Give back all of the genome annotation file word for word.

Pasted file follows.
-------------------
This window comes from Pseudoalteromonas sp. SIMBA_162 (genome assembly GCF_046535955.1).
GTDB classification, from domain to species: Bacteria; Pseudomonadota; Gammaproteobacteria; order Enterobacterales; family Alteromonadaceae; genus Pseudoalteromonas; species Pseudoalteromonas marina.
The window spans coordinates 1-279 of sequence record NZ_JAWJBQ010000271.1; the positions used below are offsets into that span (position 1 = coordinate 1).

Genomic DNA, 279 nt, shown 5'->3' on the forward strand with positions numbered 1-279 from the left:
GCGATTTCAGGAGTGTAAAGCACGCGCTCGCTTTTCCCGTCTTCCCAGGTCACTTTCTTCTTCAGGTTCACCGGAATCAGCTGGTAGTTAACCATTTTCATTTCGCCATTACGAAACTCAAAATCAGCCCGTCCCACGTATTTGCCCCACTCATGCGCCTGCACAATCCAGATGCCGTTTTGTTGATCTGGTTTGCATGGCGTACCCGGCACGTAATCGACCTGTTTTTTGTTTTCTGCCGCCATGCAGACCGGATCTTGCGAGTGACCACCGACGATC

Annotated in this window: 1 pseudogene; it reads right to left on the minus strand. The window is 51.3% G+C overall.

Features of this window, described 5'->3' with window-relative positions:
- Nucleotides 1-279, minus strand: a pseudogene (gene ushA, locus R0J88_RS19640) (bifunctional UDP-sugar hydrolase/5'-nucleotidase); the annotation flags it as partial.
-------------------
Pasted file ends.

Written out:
This window comes from Pseudoalteromonas sp. SIMBA_162 (genome assembly GCF_046535955.1).
GTDB classification, from domain to species: Bacteria; Pseudomonadota; Gammaproteobacteria; order Enterobacterales; family Alteromonadaceae; genus Pseudoalteromonas; species Pseudoalteromonas marina.
The window spans coordinates 1-279 of sequence record NZ_JAWJBQ010000271.1; the positions used below are offsets into that span (position 1 = coordinate 1).

Genomic DNA, 279 nt, shown 5'->3' on the forward strand with positions numbered 1-279 from the left:
GCGATTTCAGGAGTGTAAAGCACGCGCTCGCTTTTCCCGTCTTCCCAGGTCACTTTCTTCTTCAGGTTCACCGGAATCAGCTGGTAGTTAACCATTTTCATTTCGCCATTACGAAACTCAAAATCAGCCCGTCCCACGTATTTGCCCCACTCATGCGCCTGCACAATCCAGATGCCGTTTTGTTGATCTGGTTTGCATGGCGTACCCGGCACGTAATCGACCTGTTTTTTGTTTTCTGCCGCCATGCAGACCGGATCTTGCGAGTGACCACCGACGATC

Annotated in this window: 1 pseudogene; it reads right to left on the minus strand. The window is 51.3% G+C overall.

Features of this window, described 5'->3' with window-relative positions:
- Nucleotides 1-279, minus strand: a pseudogene (gene ushA, locus R0J88_RS19640) (bifunctional UDP-sugar hydrolase/5'-nucleotidase); the annotation flags it as partial.